Nurses abandon Cross River hospitals over poor renumeration, 93 in 1,011 health facilities

Exodus of nurses has hit Cross River State Government as the State has 93 nurses working in 1, 016 health facilities across the eighteen local government areas of the State.

WE4WE REPORTS findings revealed that nurses in the State resigned to the University of Calabar Teaching Hospital, and Nigerian Navy reference hospital in Calabar for fat pay.

Confirming the report, the Chairman of the National Association of Nigerian Nurses and Midwives (NANNM) Comrade Ojong Ogar who regretted the situation admitted that there was brain drain in the State.

Comrade Ogar who was speaking with our reporter in Calabar said “When we came on board, we had this salary structure which the former Governor, Liyel Imoke approved 70% Consolidated Health Salary Structure (CONHESS) for the nurses of Cross River State, up till now, the balance of 30% has not be given to us.

“Because of this, a lot of nurses are leaving the State for greener pastures. When you go to the teaching hospital, they pay them 100% and if you go out to other States, the nurses there are being paid 100% but in Cross River State, the nurses are still collecting 70% CONHESS and because of that, retaining nurses in this State is difficult.

“NANNM greatest sad moment is the shortage of manpower, there is gross shortage of manpower in the state. As I am speaking to you, we have about 93 nurses covering the whole 18 local government areas with about 1, 016 health facilities.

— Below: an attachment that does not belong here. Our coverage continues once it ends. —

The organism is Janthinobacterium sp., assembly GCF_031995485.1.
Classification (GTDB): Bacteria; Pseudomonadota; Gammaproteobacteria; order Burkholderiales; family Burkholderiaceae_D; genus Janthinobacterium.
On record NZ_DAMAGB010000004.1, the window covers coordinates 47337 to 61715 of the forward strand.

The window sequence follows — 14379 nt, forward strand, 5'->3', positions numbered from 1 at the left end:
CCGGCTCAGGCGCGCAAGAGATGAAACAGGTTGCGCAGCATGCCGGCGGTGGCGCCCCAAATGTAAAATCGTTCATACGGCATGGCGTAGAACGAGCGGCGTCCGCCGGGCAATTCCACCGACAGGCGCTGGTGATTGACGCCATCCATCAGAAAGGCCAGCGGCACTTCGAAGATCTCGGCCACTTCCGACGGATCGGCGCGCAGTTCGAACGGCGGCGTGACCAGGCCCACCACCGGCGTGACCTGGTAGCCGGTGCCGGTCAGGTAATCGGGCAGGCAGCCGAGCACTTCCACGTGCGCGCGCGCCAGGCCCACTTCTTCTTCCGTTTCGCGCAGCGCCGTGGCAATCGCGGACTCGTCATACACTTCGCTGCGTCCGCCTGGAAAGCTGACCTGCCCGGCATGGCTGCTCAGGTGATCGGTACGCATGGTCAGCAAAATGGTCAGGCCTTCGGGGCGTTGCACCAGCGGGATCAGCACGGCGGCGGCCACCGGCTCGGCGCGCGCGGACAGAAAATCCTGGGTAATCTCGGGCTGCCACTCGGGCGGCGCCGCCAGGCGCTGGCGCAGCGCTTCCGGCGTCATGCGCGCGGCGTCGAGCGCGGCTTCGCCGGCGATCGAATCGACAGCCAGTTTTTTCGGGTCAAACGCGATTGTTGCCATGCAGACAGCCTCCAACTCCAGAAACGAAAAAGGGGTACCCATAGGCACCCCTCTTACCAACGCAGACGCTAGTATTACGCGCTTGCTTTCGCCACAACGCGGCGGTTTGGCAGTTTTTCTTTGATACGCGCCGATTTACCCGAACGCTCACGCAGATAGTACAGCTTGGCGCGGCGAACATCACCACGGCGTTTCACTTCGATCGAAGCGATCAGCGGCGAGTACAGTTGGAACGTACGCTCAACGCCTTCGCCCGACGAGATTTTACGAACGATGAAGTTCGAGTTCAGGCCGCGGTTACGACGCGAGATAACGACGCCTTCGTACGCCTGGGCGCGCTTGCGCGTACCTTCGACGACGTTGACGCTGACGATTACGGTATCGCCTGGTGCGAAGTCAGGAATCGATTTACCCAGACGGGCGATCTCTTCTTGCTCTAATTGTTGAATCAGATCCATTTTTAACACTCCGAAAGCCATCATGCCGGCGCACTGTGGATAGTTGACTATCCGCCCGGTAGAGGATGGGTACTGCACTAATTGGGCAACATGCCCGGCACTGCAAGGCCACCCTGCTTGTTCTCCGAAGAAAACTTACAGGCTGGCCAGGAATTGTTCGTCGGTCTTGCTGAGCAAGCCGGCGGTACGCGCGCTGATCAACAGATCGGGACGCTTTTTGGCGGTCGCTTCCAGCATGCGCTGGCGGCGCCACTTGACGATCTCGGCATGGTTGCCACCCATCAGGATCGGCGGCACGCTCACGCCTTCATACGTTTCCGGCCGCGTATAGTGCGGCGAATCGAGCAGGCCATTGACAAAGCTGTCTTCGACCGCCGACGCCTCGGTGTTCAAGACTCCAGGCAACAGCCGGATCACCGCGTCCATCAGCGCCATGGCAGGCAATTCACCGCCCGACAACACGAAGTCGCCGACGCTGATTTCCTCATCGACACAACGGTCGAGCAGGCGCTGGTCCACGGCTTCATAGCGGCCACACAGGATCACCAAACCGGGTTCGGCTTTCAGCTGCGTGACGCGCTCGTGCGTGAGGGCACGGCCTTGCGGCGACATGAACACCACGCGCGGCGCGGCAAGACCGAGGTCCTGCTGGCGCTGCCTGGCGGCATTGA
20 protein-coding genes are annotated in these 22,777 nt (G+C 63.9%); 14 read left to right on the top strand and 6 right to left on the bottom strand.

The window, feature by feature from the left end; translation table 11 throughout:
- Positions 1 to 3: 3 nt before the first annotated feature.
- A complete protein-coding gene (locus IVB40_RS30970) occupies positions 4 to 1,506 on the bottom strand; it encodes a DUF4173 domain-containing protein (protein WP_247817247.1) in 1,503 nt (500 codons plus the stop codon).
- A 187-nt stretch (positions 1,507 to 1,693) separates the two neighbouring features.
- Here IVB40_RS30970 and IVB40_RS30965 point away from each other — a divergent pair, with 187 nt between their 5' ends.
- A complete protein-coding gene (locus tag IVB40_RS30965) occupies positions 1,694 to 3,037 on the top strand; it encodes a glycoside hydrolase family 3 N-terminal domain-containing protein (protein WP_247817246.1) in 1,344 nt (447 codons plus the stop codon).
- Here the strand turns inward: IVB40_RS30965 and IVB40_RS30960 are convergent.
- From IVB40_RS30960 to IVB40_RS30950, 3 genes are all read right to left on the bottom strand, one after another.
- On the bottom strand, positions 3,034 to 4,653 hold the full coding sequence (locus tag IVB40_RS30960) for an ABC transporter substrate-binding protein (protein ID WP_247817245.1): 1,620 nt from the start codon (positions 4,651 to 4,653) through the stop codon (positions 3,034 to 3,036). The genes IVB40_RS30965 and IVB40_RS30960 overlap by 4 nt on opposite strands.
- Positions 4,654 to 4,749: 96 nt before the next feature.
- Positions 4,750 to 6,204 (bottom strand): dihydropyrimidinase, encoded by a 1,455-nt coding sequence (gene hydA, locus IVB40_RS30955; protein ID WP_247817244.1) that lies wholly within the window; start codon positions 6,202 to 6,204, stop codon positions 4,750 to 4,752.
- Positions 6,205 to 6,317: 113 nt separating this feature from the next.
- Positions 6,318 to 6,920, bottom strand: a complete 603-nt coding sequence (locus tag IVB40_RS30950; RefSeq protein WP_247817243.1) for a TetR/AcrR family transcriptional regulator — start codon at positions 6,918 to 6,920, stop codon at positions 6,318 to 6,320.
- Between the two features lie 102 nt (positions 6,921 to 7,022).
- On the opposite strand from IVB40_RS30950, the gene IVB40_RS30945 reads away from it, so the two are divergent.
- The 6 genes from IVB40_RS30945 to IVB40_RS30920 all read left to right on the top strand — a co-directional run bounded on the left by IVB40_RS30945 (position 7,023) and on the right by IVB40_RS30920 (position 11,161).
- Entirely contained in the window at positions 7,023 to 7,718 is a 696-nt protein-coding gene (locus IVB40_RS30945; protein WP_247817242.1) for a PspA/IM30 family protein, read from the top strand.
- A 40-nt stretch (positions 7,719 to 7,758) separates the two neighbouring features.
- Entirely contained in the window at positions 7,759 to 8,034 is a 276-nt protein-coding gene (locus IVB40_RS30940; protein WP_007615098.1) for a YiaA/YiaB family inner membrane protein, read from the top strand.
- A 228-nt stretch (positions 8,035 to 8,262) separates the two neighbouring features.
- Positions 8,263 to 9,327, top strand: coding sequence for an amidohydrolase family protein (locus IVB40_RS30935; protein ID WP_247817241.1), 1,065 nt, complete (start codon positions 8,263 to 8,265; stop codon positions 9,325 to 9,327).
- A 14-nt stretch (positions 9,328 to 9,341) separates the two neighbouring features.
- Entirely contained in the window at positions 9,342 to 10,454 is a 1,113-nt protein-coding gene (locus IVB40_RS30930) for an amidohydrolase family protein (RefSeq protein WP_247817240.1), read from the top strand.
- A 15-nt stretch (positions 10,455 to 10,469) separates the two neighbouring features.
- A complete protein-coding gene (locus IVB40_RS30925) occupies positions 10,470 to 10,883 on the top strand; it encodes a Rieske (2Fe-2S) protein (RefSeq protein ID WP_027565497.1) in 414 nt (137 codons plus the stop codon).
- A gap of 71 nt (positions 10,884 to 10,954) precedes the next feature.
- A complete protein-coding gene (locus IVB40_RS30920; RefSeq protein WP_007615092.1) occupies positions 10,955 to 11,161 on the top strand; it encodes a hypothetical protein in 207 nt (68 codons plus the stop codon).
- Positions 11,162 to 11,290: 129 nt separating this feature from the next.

“We are talking about Ayade Care, how do you expect 93 nurses to execute a quality nursing care for our people. In this regard, we are equally appealing to the government to look into this, employ more nurses into the health facilities.

“As I am talking to you, very soon, you will discover that most of the wards, (female and male) in health facilities will be collapsed and male and female patients will be kept in one ward because we lack manpower to nurse the patients separately.

“We are equally appealing to government because nurses are retiring at their prime age: during our training, we spent 3 years in training and this period was being counted into our service years, making nurses to retire at the age of 32 years instead of 35 years we are suppose to retire.

“This is causing a great shortage of manpower, so we are appealing to government to give a waiver to this three years of training that are being counted into the service of nurses. This will make them stay longer while the government too will see how far they can employ more nurses,” the Chairman said.

He further said that, “It will equally help those ones that are staying behind to mentor the young ones that are coming, because for me, if a nurse retired at the age 32 years and he comes back and take on contract, he will collect pension and contract, which is not wise enough for the government.

“But, if you remove the three years of service, you keep him there and government will be paying salary which is kudos to the government. I think government should be able to look into this and give us a waver or an extension of these three years to nurses of Cross River State.

“By World Health Organisation (WHO) standard, we need one nurse to 3-4 patients but as I am talking to you, if you go to General Hospitals on shift, you will see one nurse on duty taking care of about 20 something patients which is against the WHO standard,” he stated.